I’ve just had a chance to read the essay Digital Immigrants, Digital Natives by Marc Prensky (hat-tip: Granny Rose). The idea is that those born into the digital ages are ‘natives’ who think in a different way to those who have had to learn the new digital language. The immigrants have an ‘accent’ (printing out e-mails, or showing someone a website rather than e-mailing it), while the natives prefer to speak the new language (“‘www.hungry.com’ said a kindergarten student recently at lunchtime”). The conclusion is that it is the digital immigrants who will have to change they way they think, and crucially, teach… because the natives certainly aren’t going to bother with any kind of ‘backwards compatibility’.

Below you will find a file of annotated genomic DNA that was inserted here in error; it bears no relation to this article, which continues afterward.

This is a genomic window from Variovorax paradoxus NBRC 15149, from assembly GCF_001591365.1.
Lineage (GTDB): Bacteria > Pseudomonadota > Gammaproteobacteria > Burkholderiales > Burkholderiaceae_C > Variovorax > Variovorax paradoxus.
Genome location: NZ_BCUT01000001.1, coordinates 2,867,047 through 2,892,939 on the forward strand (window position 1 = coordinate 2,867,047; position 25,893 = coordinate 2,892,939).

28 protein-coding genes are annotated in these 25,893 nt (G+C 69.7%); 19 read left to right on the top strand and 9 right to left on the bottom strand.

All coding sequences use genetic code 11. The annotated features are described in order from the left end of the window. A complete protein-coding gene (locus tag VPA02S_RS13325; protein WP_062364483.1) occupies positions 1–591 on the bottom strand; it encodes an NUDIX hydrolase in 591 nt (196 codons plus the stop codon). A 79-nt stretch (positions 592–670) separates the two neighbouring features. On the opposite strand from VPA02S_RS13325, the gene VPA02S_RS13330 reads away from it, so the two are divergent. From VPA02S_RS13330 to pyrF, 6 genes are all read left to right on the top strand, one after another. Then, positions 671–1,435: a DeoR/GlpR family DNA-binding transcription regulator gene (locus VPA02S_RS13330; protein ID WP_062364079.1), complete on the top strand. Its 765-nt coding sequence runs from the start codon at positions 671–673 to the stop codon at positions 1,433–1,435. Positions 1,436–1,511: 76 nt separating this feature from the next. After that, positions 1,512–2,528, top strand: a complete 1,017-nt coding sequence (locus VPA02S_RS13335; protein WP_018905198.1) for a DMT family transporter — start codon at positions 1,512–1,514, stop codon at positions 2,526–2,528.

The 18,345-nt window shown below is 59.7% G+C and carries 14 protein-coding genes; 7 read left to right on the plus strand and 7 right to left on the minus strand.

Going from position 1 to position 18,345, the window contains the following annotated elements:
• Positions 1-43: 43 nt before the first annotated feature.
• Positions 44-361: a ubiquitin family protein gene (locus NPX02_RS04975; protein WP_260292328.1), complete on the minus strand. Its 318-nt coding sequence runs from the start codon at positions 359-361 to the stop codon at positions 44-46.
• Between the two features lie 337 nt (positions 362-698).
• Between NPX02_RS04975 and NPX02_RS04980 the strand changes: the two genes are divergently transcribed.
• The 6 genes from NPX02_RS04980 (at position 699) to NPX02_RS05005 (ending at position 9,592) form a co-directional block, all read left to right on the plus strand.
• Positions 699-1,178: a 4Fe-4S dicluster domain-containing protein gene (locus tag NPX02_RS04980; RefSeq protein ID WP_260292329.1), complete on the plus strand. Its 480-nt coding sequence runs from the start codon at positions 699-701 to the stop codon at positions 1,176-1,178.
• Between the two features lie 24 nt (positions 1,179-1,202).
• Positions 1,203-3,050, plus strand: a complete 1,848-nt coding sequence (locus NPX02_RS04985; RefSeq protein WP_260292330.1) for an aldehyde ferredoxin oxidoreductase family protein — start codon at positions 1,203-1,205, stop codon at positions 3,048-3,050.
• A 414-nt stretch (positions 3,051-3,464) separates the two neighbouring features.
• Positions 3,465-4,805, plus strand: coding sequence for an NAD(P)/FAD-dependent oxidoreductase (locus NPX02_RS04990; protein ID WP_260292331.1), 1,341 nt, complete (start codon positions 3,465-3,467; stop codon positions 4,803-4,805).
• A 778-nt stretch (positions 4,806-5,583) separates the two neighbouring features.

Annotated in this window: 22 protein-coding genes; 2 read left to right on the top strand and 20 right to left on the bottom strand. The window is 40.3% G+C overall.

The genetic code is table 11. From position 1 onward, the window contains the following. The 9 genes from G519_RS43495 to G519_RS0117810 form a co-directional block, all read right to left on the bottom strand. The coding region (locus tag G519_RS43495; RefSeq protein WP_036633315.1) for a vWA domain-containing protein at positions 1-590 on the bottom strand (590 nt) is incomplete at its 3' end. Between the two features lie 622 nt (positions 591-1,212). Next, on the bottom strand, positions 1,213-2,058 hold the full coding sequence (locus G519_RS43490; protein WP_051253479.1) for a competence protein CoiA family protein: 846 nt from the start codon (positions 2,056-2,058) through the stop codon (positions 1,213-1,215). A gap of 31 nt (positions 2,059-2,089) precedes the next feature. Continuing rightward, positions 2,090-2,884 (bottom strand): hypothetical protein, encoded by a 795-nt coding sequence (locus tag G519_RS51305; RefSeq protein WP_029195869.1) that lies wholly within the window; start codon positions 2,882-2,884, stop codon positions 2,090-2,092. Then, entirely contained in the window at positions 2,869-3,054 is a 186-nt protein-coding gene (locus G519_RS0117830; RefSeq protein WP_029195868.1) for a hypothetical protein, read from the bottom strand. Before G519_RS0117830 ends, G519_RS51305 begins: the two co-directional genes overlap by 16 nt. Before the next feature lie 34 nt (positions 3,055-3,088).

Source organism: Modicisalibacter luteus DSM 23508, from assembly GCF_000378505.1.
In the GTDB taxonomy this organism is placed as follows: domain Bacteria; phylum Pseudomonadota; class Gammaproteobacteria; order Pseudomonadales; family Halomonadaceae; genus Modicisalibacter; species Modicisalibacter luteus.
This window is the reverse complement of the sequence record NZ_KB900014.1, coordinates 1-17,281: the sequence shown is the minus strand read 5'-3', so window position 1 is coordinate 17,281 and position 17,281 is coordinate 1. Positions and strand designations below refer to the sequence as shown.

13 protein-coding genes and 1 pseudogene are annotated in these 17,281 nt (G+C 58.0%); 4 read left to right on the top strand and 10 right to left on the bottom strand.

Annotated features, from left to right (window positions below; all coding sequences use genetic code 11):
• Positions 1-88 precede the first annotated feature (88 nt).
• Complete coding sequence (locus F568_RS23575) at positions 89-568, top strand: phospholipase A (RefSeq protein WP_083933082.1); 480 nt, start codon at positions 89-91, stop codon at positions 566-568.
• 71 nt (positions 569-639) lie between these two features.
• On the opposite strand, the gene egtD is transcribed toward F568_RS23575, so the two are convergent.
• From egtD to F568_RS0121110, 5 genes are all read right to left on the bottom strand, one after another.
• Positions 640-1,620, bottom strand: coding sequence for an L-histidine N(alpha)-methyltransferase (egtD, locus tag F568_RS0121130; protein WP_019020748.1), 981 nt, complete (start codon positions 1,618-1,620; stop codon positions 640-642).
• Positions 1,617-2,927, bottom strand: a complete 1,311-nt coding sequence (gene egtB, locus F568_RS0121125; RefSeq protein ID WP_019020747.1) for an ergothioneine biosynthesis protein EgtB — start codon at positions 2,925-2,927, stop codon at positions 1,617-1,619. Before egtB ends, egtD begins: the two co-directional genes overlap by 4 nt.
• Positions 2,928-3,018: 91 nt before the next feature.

I can hardly brand myself as a Digital Founding Father, but I am certainly a founding citizen, present at the birth of the revolution. I remember the old ways of rotary telephones, hand-written essays, blue airmail envelopes, and car doors that had to be opened with a key. But we also had a Sinclair Spectrum, and I remember playing maths games on a BBC Micro when I was only six. I think there was a window of opportunity, of those born in the mid-to-late seventies, to surf the digital wave. Each new development has been available to use at just the right time, and we’ve never had to learn anything from scratch. Pity the poor immigrants, who have to learn myriad concepts and conventions just to send a text message. And pity the poor natives, ignorant of fountain pens. They do not appreciate how far we have sailed.